- The Washington Times - Thursday, May 2, 2002

Senior Pentagon officials have decided to terminate the Army's next-generation artillery piece, but are facing a stiff fight from the Army and its supporters in Congress.

Deputy Defense Secretary Paul Wolfowitz on Tuesday accepted his staff's recommendation to kill the Crusader self-propelled howitzer. It would mark the first time the Pentagon has canceled a major weapons system to carry out President Bush's order to transform a Cold War force into a 21st-century war machine.

But later that day, when Mr. Wolfowitz informed Army Secretary Thomas White, the Army chief protested vehemently. Mr. White, a retired Army general and decorated Vietnam War combatant, has argued the Army is outgunned in artillery and needs the Crusader to replace the aging Paladin system.

"White called his bluff," said a source close to the battle. "That's why they're reconsidering all this stuff."

"There's a battle going on and it's not over with," said Gary Hoitsma, spokesman for Sen. James M. Inhofe, Oklahoma Republican and a robust Crusader backer.

Mr. Hoitsma said the senator and Mr. White spoke Tuesday night. "We called White, and he called back and told the senator he was involved in a fight to save the Crusader because it was an important part of the president's defense budget program and the fight was ongoing," the spokesman said.

Rep. J.C. Watts Jr., Oklahoma Republican and House Armed Services Committee member, issued a blunt statement warning the Pentagon of a fight.

"I am prepared to use the full force and every resource of my office to make sure our soldiers have the tools needed to win not just to play a good game," said Mr. Watts, who is chairman of the House Republican Conference. "Crusader is critical to our U.S. Army and artillerymen."

Oklahoma is home to Fort Sill, the Army's artillery school, whose status would be bolstered by the addition of the new 155 mm cannon. The Army wants to buy 480 of the tracked and wheeled Crusaders for $11 billion. Production would begin next year.

Defense Secretary Donald H. Rumsfeld declined to say yesterday whether he has decided to cancel the Crusader.

Pentagon officials said "talking points" have been drafted on how to explain the termination on Capitol Hill.

The Crusader's cancellation would be a victory for Stephen Cambone, one of the Pentagon's most powerful policy-makers. Mr. Cambone, who is principal deputy undersecretary of defense for policy, wants a number of system cuts besides the Crusader. He suggests the Air Force should reduce its purchase of 339 F-22 stealth fighters, is skeptical of the Army's developing Comanche helicopter and early on pushed for eliminating two active Army divisions.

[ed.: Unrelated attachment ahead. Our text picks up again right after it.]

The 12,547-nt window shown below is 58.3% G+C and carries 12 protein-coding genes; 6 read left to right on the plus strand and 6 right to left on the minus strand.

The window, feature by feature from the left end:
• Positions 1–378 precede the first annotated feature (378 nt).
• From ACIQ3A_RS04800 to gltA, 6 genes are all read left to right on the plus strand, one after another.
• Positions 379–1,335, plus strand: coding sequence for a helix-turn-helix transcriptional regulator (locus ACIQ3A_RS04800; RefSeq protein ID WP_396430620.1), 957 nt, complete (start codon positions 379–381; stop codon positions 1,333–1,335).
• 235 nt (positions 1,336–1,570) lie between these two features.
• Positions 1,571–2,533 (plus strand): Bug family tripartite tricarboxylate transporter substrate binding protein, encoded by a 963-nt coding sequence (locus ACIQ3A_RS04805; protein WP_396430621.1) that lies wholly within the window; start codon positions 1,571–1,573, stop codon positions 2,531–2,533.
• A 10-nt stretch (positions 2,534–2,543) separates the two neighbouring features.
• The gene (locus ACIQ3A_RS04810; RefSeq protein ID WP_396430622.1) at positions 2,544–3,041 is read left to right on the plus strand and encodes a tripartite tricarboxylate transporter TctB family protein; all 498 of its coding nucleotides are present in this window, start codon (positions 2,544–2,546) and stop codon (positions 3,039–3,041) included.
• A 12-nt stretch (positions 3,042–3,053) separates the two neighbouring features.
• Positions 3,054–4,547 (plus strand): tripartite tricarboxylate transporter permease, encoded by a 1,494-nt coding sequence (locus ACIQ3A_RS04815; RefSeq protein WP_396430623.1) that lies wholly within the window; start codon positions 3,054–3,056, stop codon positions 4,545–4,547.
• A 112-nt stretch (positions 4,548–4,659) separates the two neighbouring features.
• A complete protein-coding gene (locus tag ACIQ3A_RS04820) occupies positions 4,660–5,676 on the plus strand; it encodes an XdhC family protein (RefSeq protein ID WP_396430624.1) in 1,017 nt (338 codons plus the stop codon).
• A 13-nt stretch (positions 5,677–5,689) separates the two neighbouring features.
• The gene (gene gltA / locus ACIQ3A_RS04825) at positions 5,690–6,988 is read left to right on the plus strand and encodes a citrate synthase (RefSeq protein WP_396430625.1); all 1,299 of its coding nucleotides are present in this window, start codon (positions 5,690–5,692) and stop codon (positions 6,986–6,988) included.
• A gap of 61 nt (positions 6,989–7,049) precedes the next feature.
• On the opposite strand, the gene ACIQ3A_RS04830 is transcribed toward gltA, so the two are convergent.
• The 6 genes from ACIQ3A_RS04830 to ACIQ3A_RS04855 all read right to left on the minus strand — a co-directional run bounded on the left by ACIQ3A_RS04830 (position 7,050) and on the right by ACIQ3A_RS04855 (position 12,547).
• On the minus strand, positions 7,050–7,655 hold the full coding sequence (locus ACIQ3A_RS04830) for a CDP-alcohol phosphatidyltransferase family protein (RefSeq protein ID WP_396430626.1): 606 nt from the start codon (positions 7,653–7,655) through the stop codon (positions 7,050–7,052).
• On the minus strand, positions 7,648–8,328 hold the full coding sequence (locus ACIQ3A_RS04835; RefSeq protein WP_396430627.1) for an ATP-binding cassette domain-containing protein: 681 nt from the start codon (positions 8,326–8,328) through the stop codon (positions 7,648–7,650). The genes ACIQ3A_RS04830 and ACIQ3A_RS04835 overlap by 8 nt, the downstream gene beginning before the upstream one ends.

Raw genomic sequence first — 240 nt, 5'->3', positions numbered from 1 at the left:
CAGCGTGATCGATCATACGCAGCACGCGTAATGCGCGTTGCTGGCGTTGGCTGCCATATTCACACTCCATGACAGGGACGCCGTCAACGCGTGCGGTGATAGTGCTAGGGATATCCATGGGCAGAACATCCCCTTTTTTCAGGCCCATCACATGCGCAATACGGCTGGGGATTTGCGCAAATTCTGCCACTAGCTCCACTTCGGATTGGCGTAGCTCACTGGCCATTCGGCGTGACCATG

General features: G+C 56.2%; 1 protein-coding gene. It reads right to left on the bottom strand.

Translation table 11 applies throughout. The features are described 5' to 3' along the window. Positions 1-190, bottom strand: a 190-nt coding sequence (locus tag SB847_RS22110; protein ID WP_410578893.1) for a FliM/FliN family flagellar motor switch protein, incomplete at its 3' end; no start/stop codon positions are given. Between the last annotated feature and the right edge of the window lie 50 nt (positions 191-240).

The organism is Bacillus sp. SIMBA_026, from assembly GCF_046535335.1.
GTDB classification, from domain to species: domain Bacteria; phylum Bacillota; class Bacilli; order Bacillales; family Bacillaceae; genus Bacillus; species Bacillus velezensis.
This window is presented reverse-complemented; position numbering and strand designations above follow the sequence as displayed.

Defense officials acknowledged privately the Crusader battle comes at an awkward time just three months after the Pentagon asked Congress to continue funding the weapon. The House Armed Services Committee this week is writing its fiscal 2003 defense bill and the Senate Armed Services Committee writes its bill next week.

Mr. Rumsfeld's senior staff has been eyeing a number of weapons for cancellation as both symbolic and practical measures to prepare the military for newer threats, such as terrorism, paramilitary groups and cyber-warfare.

Through the 2001 review, the Crusader survived as the Army trimmed it from 60 tons to 40 tons so two could fit on long-range transport jets. But as planners looked out to the next five years and saw the billions of dollars due for new weapons, it became apparent that some systems had to be reduced or eliminated.

Officials said the Crusader became the top candidate. Mr. Rumsfeld's staff "view it as a Cold War weapon," said an Army official. "An old-think approach to warfare."

Mr. Cambone and other civilian policy-makers argue that a large volume of firepower, such as unleashed by the Crusader, is not as important in today's conflicts. Accurate munitions, such as satellite- and laser-guided bombs, can knock out advancing troops and enemy encampments. In the war in Afghanistan, for example, no artillery has been used. Virtually all firepower has come from heavy bombers, tactical aircraft and attack helicopters.

But Mr. White, and Gen. Eric Shinseki, Army chief of staff, argued that possible battlefields, such as the Korean Peninsula and the Persian Gulf, still require heavy artillery.

"In the whole 40 years I've been around the Army, the Army has been outgunned artillerywise," Mr. White said in an interview last month. "The president's grandfather was a World War I artilleryman. And if the president's grandfather got in the back end of the Paladin, he'd be right at home. It is time to move on."

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